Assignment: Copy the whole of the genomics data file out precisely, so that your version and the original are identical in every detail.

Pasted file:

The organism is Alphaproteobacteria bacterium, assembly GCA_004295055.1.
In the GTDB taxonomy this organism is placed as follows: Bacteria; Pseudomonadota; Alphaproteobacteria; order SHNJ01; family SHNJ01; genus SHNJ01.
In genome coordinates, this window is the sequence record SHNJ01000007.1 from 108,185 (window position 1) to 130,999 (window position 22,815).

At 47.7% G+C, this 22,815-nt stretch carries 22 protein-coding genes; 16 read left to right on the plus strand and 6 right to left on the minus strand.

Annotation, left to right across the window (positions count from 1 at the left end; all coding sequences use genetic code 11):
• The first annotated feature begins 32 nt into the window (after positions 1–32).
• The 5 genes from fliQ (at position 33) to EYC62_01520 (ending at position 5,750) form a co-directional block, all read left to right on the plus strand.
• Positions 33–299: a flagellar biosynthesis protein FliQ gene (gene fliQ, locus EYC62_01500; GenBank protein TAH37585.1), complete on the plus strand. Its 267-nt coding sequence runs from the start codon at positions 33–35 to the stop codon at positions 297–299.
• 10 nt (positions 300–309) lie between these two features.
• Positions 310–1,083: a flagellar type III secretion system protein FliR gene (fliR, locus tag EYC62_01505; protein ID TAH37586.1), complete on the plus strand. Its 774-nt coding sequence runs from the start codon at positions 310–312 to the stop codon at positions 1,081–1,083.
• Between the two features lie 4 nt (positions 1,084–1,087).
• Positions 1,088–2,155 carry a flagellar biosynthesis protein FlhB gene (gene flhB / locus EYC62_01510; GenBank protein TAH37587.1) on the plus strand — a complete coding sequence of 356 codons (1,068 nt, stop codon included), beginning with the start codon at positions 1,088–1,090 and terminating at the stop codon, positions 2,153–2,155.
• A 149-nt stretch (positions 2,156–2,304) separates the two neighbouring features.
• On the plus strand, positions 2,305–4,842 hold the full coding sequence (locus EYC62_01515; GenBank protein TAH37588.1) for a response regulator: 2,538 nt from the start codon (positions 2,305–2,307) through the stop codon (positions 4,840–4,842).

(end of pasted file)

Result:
The organism is Alphaproteobacteria bacterium, assembly GCA_004295055.1.
In the GTDB taxonomy this organism is placed as follows: Bacteria; Pseudomonadota; Alphaproteobacteria; order SHNJ01; family SHNJ01; genus SHNJ01.
In genome coordinates, this window is the sequence record SHNJ01000007.1 from 108,185 (window position 1) to 130,999 (window position 22,815).

At 47.7% G+C, this 22,815-nt stretch carries 22 protein-coding genes; 16 read left to right on the plus strand and 6 right to left on the minus strand.

Annotation, left to right across the window (positions count from 1 at the left end; all coding sequences use genetic code 11):
• The first annotated feature begins 32 nt into the window (after positions 1–32).
• The 5 genes from fliQ (at position 33) to EYC62_01520 (ending at position 5,750) form a co-directional block, all read left to right on the plus strand.
• Positions 33–299: a flagellar biosynthesis protein FliQ gene (gene fliQ, locus EYC62_01500; GenBank protein TAH37585.1), complete on the plus strand. Its 267-nt coding sequence runs from the start codon at positions 33–35 to the stop codon at positions 297–299.
• 10 nt (positions 300–309) lie between these two features.
• Positions 310–1,083: a flagellar type III secretion system protein FliR gene (fliR, locus tag EYC62_01505; protein ID TAH37586.1), complete on the plus strand. Its 774-nt coding sequence runs from the start codon at positions 310–312 to the stop codon at positions 1,081–1,083.
• Between the two features lie 4 nt (positions 1,084–1,087).
• Positions 1,088–2,155 carry a flagellar biosynthesis protein FlhB gene (gene flhB / locus EYC62_01510; GenBank protein TAH37587.1) on the plus strand — a complete coding sequence of 356 codons (1,068 nt, stop codon included), beginning with the start codon at positions 1,088–1,090 and terminating at the stop codon, positions 2,153–2,155.
• A 149-nt stretch (positions 2,156–2,304) separates the two neighbouring features.
• On the plus strand, positions 2,305–4,842 hold the full coding sequence (locus EYC62_01515; GenBank protein TAH37588.1) for a response regulator: 2,538 nt from the start codon (positions 2,305–2,307) through the stop codon (positions 4,840–4,842).